Motorcycle Owners to Receive Additional $5.6 Million in Insurance Refunds Through Settlement Obtained by AG Coakley’s Office
BOSTON – More than $5.6 million in additional insurance refunds are headed back to Massachusetts motorcycle owners as a result of the latest settlements with insurers for allegedly overcharging policyholders, Attorney General Martha Coakley announced today. In total, 15 insurance companies have settled with the Attorney General and have agreed to return nearly $40 million to Massachusetts consumers.
“We are pleased that our investigation, which began with a single consumer complaint, has resulted in the return of nearly $40 million to Massachusetts motorcycle owners,” said Attorney General Coakley. “We are very concerned that the auto insurers in this state were able to overcharge so many Massachusetts consumers on such a large scale.”
Today’s three settlements center around allegations that the insurance companies illegally overcharged their Massachusetts customers for years by using inflated and un-depreciated motorcycle values to calculate insurance premiums. The Attorney General’s Office reached similar settlements with twelve other insurance companies last year.
Under the terms of today’s settlements, Premier Insurance Company of Massachusetts (“Travelers”) will make refunds totaling $5,000,386; American Automobile Insurance Company (“Fireman’s Fund”) will refund $571,394; and Electric Insurance Company (“Electric”) will return $123,882 to Massachusetts policyholders. Collectively, the three insurance companies are required to send out more than 14,000 refund checks in late October. The average refund check will be around $400, however:
- 1,424 refund checks will be over $1,000
- 2,031 refund checks will be between $501 and $1000
- 2,627 refund checks will be between $251 and $500
- 3,579 refund checks will be between $100 and $250
- 4,488 refund checks will be under $100
All fifteen related settlements stem from a single consumer complaint filed with the Attorney General’s Office. That consumer owned a 1999 Harley-Davidson Road King Classic. In each year between 2003 and 2008, the insurance company calculated the consumer’s premiums as if his 1999 Road King Classic were brand new and worth $20,000. By 2003, however, the consumer’s four year old motorcycle was worth significantly less than its original $20,000 price, and by 2008, the nine-year old motorcycle was worth less than $12,000. Still, in each year between 2003 and 2008, the consumer’s insurance company used the inflated $20,000 value to rate his policy, resulting in more than $1,500 in overcharges. For more information about how the overcharges occurred, including charts depicting the overcharges, visit http://www.mass.gov/ago/motorcycles.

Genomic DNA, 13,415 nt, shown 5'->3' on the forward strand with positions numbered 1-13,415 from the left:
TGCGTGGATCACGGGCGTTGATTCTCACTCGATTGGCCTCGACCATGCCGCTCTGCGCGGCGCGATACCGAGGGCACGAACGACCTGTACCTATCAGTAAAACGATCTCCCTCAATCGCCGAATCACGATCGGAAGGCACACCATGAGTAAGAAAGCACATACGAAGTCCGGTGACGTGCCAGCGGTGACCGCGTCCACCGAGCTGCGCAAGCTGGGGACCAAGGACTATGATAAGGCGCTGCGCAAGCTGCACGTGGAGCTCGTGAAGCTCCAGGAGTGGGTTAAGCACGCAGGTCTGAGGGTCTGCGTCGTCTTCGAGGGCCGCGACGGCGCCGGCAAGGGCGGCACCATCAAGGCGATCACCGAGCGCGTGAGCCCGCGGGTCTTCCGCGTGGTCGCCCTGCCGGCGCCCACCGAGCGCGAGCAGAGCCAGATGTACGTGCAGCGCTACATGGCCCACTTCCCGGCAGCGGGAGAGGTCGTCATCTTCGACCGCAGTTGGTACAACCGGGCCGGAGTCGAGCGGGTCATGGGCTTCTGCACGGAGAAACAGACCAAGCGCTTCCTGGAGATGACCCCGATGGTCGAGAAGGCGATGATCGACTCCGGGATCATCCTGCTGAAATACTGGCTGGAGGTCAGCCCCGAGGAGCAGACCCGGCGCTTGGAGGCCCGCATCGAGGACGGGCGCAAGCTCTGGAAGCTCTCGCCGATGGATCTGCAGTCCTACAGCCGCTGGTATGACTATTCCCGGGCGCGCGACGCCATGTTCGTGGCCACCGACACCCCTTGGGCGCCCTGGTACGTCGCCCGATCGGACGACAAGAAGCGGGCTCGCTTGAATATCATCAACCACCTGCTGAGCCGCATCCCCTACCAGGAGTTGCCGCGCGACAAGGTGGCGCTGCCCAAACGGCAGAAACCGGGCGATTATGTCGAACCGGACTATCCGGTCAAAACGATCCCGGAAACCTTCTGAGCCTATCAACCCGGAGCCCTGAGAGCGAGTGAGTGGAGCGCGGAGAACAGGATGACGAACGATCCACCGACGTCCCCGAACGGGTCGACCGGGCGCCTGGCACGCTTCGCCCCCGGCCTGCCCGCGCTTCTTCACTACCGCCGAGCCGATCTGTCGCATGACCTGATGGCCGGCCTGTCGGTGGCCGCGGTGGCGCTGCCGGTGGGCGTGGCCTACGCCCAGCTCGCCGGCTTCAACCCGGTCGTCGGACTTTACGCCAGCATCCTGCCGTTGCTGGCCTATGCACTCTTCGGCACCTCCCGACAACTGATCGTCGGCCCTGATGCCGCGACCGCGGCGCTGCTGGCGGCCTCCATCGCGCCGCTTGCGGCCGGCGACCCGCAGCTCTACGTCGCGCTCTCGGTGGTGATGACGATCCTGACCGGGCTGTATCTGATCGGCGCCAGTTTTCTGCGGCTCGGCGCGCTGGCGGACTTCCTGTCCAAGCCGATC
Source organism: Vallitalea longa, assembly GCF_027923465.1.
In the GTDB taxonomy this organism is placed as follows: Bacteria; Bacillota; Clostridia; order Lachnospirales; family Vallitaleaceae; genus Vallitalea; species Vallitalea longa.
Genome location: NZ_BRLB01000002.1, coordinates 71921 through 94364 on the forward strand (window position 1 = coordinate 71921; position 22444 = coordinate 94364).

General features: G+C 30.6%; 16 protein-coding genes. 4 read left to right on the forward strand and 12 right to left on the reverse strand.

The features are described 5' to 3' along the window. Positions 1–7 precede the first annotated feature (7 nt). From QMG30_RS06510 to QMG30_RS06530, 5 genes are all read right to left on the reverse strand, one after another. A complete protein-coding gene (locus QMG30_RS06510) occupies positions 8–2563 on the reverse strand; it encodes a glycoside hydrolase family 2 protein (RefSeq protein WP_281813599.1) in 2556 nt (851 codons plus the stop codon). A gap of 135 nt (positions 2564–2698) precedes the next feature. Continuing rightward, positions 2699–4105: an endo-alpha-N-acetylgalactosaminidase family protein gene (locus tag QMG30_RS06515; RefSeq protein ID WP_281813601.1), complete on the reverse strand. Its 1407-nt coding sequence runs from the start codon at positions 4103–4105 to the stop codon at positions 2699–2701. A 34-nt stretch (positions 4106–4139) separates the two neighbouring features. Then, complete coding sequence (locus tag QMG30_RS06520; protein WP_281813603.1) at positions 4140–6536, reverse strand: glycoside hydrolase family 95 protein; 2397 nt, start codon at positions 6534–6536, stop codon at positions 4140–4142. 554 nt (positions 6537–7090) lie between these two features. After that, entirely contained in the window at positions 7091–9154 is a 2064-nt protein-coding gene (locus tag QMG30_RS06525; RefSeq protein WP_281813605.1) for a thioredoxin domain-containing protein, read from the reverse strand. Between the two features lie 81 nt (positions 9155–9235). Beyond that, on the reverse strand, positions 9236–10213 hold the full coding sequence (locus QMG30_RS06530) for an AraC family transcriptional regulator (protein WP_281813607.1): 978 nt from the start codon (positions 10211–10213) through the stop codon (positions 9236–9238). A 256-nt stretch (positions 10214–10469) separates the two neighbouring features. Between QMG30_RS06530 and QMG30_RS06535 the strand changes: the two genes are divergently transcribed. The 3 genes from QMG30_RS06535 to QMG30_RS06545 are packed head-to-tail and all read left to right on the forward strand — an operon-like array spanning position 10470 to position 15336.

In order to be eligible for a refund under the Attorney General’s settlements, a consumer must have purchased comprehensive and/or collision insurance coverage for a motorcycle on or after January 1, 2002 and that motorcycle must have been overvalued by the insurance company for the purpose of calculating premiums. Consumers who think they may be entitled to a refund can use the Attorney General’s Motorcycle Insurance Refund Lookup Webpage at www.motorcycle.ago.state.ma.us to find out whether they are eligible, and if so, how much they are entitled to receive.
Consumers who have questions about the settlements or their refunds may visit the Attorney General’s Motorcycle Insurance Settlements FAQ or call the Attorney General’s Insurance & Financial Services Division at 1-888-830-6277.
The Attorney General regularly advocates for consumers and businesses on insurance matters. Most recently, the Attorney General’s Office conducted a study of the commercial auto insurance market which found that Massachusetts businesses have overpaid for insurance by one billion dollars over the past seven years.
Today’s settlements were handled by Investigations Supervisor Arwen Thoman, Mathematician Burt Feinberg, Economist Bryan Lincoln, and Assistant Attorney General Glenn Kaplan, Chief of Attorney General Coakley’s Insurance & Financial Services Division. The original consumer complaint was handled by Mediator Rebecca Dutra also of Attorney General Coakley’s Insurance & Financial Services Division.